Leveraged currency product appetite increases six-fold

Investor appetite for short and leveraged ETFs surged last year, with leveraged currency products hitting record highs, ETF Securities says.

The firm’s short and leveraged division recorded $42m of net inflows across equities, commodities and foreign exchange products.

Meanwhile, inflows into short and leveraged ETFs across all European providers hit $249m, driven by flows into currency and fixed income products.

ETF Securities 3x leveraged currency product inflows jumped six times to record $130m inflows, up from $18m in 2012.

Almost 82 per cent of the flows went into leveraged exposure to a long US dollar, short euro pairing.

ETF Securities short and leveraged platform head Townsend Lansing says the products are popular in the UK, Germany, Austria and Italy.

“Last year, our products on commodities, equities and FX saw significant volume and flows, which we believe reflects how investors are increasingly looking to trade short term trends in these markets and take advantage of a transparent and fully-collateralised structure with independent pricing,” he explains. 

The short and leveraged ETF industry is worth more than $50bn and he expects it to continue growing.

Bestinvest senior research analyst Ben Seager-Scott says they are “sophisticated instruments” that should not be entered into lightly.

They are inherently synthetically produced which creates counterparty risk through an investment bank, although many ETP providers mitigate that through behind the scenes collateral, he says. 

Inserting leverage into daily asset price moves can create headaches as well, he says. A fall of 50 per cent one day followed by a 50 per cent recovery the next day leaves an investor 25 per cent worse off, he says.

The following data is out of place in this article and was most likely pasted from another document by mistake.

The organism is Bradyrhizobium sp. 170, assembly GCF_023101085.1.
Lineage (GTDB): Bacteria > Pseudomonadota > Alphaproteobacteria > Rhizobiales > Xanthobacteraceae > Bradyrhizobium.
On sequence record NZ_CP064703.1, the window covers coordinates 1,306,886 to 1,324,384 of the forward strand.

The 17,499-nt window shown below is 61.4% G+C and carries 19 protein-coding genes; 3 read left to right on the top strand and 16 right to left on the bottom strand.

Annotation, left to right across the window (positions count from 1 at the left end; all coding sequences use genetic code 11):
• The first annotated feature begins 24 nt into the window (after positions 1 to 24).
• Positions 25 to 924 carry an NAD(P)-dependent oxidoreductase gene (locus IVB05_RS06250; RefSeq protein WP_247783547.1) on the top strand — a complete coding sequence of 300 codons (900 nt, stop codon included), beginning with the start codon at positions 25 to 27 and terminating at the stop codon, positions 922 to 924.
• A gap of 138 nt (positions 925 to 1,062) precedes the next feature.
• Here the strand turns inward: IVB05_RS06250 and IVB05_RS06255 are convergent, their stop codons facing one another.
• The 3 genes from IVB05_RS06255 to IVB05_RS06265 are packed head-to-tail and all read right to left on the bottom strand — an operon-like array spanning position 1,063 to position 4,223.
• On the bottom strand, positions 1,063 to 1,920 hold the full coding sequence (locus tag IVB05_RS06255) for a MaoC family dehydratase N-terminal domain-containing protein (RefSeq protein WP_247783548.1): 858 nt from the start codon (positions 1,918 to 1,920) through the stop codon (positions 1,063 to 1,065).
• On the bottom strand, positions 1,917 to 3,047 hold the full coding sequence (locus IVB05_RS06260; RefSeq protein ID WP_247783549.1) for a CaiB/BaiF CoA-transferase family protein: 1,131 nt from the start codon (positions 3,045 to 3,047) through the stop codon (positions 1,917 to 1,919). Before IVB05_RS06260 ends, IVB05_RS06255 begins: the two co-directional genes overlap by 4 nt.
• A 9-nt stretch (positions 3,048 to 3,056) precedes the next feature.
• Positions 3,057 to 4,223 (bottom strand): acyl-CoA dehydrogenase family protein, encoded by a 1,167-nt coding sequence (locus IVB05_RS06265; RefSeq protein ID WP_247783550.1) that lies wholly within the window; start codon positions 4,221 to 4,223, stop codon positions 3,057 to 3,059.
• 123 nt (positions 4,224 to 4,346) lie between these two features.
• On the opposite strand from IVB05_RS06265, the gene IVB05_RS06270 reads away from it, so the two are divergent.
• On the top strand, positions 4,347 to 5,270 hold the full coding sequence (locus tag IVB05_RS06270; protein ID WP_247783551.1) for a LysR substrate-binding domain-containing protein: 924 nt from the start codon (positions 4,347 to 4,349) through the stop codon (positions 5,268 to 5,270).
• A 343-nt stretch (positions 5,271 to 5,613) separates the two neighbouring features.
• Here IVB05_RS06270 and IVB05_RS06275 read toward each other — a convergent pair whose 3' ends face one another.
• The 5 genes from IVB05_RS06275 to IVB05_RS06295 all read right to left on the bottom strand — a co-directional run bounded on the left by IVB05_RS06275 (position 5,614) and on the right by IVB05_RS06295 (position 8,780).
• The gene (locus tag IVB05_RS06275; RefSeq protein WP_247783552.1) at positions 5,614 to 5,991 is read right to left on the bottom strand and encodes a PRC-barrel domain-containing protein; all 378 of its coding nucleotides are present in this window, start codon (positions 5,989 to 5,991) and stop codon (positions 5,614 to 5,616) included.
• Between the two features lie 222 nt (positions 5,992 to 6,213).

“You have to be aware of the effects of the magnification,” he adds.

“Obviously leverage works both ways so you can also lose quite a lot as well,” he says. 

Many sophisticated investors use leveraged ETPs to make tactical macro calls on commodities and currencies, he says.

It is difficult to say whether demand for short and leveraged ETPs in Europe is increasing above the growth of all exchange-traded products, he says.

“If you look across the market generally, ETPs are attracting a lot of flows. They are getting a lot of flows very quickly,” he explains.

BlackRock’s recent ETP Landscape Report shows appetite for Pan-European ETPs jumped in the second half of 2013, posting inflows of $26.7bn – more than double the total attracted in 2012. 

However, the European market is less mature than the United States and when the US ETP market was growing, it posted faster growth than Europe is now sporting, Seager-Scott says.

ETF Securities plans to launch more leveraged and short products in the second quarter of this year.

The firm says money flowed out of short and leveraged commodity products, with net outflows of $92m last year.

ETFS Daily Leveraged Silver saw a strong $82m of inflows and ETFS Daily Short Gold sported received $71m.

That was negated by outflows from short copper ($50m), leveraged natural gas ($95m) and leveraged WTI crude oil ($109m).